19 January 2022
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Saturday, 14 June 2014 00:00

BBC, June 14: Iraq conflict: 'We are stronger than ISIS'. Divisions between the groups fighting to topple Iraq's Prime Minister Nouri al-Maliki are emerging. Much of the attention from the current insurgency has focused on ISIS - the Islamic State in Iraq and the Levant, but it is only one of a number of militia groups fighting. Former General Muzhir al Qaisi is a spokesman for the General Military Council of the Iraqi Revolutionaries, which entered Mosul alongside ISIS and is taking part in the campaign. He told the BBC's Middle East correspondent Jim Muir that Mosul was too big a city for ISIS to have taken alone. He also stressed the differences between the two groups, describing ISIS as "barbarians".
CNN, June 14: Emboldened militants, backed by Sunni tribal leaders, pushed toward Baghdad on Friday as increasingly nervous U.S. officials mulled their limited options to help slow the militants' advance. In recent days, Iran has sent about 500 Revolutionary Guard troops to fight alongside Iraqi government security forces in Diyala province.
The Daily Star (Lebanon), June 14: [Iraqi government air strikes and] military power in the long run remains helpless in the face of determined moves by disgruntled citizens to regain what they see as dignity, freedom and rights.
The Economist, June 14: Mr Maliki has been less brutal but more crass than Mr Assad. By the end of 2011 American forces had almost eradicated ISI, as it still was, in Iraq. They did so by capturing or killing its leaders and, more crucially, by recruiting around 100,000 Sunni Iraqis to join the Sahwa, or Awakening, a largely tribal force to fight ISI, whose harsh rules in the areas they controlled had turned most of the people against it. But after the Americans left, Mr Maliki disbanded the Sahwa militias, breaking a promise to integrate many of them into the regular army. He purged Sunnis from the government and cracked down on initially peaceful Sunni protests in Ramadi and Falluja at the end of last year. Anti-American rebels loyal to Saddam and even Sahwa people may have joined ISIS out of despair, feeling that Mr Maliki would never give them a fair deal. In 2012 Tariq al-Hashemi, the vice-president who was Iraq’s top Sunni, fled abroad, and was sentenced to death in absentia. Sunnis feel they have no political representation, says Mr Haniyeh. “ISIS and al-Qaeda are taking advantage and appropriating Sunni Islam.”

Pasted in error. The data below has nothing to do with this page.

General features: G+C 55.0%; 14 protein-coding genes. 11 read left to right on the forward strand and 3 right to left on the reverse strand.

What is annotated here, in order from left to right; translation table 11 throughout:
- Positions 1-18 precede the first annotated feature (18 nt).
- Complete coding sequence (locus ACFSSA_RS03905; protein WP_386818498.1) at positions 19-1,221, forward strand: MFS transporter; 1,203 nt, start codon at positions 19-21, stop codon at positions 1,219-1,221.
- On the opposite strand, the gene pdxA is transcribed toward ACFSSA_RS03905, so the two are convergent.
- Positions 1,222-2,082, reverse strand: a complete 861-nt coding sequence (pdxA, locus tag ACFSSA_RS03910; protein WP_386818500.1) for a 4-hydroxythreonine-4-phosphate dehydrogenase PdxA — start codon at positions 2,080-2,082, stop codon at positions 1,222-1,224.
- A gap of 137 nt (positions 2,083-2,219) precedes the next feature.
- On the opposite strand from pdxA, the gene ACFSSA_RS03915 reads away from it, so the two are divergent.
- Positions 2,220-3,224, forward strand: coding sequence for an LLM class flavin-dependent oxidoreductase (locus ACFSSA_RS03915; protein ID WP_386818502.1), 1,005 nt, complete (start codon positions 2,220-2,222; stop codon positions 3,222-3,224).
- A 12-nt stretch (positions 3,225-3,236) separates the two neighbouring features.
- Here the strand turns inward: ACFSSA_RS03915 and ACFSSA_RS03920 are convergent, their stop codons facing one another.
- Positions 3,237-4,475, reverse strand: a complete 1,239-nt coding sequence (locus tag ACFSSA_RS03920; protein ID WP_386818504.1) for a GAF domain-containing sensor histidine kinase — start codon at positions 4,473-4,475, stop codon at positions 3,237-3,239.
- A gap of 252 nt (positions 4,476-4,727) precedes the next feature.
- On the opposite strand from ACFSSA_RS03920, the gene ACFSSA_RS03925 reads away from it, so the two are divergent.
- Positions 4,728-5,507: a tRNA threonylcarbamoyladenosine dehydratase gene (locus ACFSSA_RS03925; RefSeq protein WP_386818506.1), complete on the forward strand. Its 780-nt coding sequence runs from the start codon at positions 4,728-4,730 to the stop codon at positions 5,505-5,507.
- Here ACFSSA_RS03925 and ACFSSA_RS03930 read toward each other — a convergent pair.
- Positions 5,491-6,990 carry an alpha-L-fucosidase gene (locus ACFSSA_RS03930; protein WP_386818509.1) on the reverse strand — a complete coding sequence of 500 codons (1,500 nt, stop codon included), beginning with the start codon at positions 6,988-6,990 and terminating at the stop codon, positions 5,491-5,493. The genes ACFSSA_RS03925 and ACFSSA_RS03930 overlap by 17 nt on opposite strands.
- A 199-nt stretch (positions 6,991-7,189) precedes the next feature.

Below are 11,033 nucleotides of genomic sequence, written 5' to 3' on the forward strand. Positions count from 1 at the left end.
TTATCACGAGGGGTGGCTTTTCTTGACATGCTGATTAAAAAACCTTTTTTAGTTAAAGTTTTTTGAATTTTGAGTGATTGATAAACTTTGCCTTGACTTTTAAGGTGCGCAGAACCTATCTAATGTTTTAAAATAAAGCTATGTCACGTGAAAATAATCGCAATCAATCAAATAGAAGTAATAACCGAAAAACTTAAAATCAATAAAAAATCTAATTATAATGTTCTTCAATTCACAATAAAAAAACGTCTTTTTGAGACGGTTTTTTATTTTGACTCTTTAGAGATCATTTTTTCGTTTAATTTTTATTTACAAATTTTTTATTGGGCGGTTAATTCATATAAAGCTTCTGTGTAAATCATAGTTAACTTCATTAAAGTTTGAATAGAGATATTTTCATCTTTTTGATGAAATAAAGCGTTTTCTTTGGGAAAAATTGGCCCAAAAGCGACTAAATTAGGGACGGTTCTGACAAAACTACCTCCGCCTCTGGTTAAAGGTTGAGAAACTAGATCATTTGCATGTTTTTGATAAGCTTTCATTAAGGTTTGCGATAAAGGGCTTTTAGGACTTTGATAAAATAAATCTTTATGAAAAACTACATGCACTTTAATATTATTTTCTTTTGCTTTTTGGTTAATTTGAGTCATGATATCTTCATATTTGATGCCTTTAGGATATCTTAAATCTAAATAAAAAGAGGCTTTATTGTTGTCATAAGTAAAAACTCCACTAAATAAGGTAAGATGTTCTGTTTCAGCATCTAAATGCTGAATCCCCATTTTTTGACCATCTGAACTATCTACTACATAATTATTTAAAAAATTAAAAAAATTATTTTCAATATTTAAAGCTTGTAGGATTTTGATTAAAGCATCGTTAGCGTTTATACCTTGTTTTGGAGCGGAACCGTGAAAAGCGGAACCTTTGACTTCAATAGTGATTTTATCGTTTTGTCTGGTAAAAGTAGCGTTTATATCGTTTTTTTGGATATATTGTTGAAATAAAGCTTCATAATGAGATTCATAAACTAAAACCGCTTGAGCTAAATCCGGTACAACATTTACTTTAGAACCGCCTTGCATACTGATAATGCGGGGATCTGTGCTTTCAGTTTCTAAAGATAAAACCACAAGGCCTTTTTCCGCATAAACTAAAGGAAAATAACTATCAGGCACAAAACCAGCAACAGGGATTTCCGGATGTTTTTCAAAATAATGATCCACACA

Al-Monitor, June 13: Iraqi prime minister Nouri Al-Maliki never implemented promised reforms to integrate and share power with Iraq’s Sunni communities. Although the Islamic State in Iraq and al-Sham (ISIS) is trying to exploit the “Sunni cause” to mobilize its fighters and rally supporters, its “jihadist” characteristic reduces its claim to represent the Sunni community to a small segment within this community. Most Sunnis maintain their suspicious view of the Shiite-dominated government in Baghdad, but they do not see ISIS as a good alternative. It is true that ISIS has largely invested in the sectarian tension in Iraq and the region, but its objectives go beyond the Iraqi borders or the major concerns of Iraq’s Sunni community. ... Maliki tried to weaken strong Sunni leaders, deprive the Sunni population of legitimate and reliable leadership and empower those who are personally loyal to him. ... Without reaching a new compact that reforms the system of government and seeks a broader legitimacy for the state, Iraq’s future as a united country remains uncertain.